Meghan Purvis on Beowulf

“I translated Beowulf because I was intrigued by a poem so closely tied to the idea of Englishness (it is, after all, the first epic poem in our language), but so different from what we think of as our English world. The world of Beowulf is violent, feudal, and supernatural, but it is also a world deeply concerned with very modern questions: do we evaluate a person’s actions by words or by deeds? How do we value the ties that connect us? Is it possible to admire a hero while questioning his heroics? Even the act of this translation itself – translating Old English into modern English – echoes that tension between simultaneous closeness and distance. As you can imagine, this tension made for interesting work. I chose to translate Beowulf from Old English poetry to modern English poetry, translating it into a modern poetic idiom, as an attempt to produce an ancient English story told in a modern English manner. I have retained some alliterative aspects of the original – which I would argue is still a popular modern poetic technique – but for the most part have deliberately translated the poetry using modern metres and styles. I have also tried to express the myriad ways of reading and understanding Beowulf – whether reading it as a hero worshipper, or as a modern woman uncomfortable with the extremely limited female presence in the poem – by using many different characters and voices instead of translating with the omnipotent voice of a narrator. The narrative is split up into separate poems that, read together as a collection, tell the story of Beowulf.”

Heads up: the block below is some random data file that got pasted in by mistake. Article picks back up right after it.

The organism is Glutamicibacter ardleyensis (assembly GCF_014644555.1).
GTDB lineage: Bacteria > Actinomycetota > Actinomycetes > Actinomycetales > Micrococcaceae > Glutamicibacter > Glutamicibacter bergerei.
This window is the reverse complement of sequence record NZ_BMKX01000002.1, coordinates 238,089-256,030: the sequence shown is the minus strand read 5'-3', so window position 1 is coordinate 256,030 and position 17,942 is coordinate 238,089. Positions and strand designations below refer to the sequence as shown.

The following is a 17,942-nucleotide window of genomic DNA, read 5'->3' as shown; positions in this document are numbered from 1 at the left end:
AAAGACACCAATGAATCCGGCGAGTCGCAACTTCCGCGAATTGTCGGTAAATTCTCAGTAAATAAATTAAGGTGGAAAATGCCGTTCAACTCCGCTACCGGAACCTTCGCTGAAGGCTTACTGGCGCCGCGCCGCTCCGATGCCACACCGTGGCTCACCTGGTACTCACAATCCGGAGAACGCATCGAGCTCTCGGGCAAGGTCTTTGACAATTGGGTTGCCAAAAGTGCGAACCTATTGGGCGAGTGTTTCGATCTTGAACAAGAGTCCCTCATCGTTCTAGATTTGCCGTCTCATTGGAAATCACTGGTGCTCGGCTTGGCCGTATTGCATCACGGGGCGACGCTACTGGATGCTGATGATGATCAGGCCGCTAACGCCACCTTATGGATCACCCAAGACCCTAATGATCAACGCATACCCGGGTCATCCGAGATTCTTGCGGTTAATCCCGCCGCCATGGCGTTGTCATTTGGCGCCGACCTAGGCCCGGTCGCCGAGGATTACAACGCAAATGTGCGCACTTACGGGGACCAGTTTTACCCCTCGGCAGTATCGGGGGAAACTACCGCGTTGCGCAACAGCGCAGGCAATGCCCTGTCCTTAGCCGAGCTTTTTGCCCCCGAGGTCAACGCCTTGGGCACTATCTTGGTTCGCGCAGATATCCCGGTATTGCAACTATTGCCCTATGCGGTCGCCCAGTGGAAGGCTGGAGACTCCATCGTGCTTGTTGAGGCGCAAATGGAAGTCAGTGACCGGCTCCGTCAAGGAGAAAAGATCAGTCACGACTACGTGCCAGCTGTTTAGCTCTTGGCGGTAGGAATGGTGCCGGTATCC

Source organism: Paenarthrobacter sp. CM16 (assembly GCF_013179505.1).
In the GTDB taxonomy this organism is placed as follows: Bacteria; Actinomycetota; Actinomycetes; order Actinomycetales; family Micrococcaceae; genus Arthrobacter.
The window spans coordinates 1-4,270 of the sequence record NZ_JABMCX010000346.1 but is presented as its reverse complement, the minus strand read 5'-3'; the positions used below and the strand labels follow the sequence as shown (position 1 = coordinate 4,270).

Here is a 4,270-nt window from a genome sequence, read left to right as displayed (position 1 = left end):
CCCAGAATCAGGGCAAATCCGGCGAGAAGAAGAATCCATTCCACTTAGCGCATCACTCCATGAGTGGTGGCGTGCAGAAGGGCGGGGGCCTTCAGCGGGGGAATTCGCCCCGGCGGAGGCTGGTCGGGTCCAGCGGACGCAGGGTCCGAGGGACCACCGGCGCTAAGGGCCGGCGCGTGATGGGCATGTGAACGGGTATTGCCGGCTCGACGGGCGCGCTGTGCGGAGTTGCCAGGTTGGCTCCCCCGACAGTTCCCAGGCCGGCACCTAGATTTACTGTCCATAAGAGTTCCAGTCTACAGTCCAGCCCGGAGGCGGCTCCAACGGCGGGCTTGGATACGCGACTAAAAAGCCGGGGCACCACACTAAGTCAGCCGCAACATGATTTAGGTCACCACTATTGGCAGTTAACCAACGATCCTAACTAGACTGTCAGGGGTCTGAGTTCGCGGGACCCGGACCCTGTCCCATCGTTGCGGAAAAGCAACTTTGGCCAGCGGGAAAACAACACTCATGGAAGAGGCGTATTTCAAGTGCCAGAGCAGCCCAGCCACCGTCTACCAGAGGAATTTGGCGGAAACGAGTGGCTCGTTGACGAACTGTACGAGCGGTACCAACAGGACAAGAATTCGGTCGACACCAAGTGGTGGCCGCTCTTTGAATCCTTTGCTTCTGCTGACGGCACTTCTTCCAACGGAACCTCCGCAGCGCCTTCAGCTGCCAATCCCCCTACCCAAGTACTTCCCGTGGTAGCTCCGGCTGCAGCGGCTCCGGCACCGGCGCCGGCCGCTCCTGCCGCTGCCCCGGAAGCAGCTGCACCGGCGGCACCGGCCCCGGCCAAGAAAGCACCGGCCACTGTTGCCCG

Source: Open, 1st prize: Meghan Purvis

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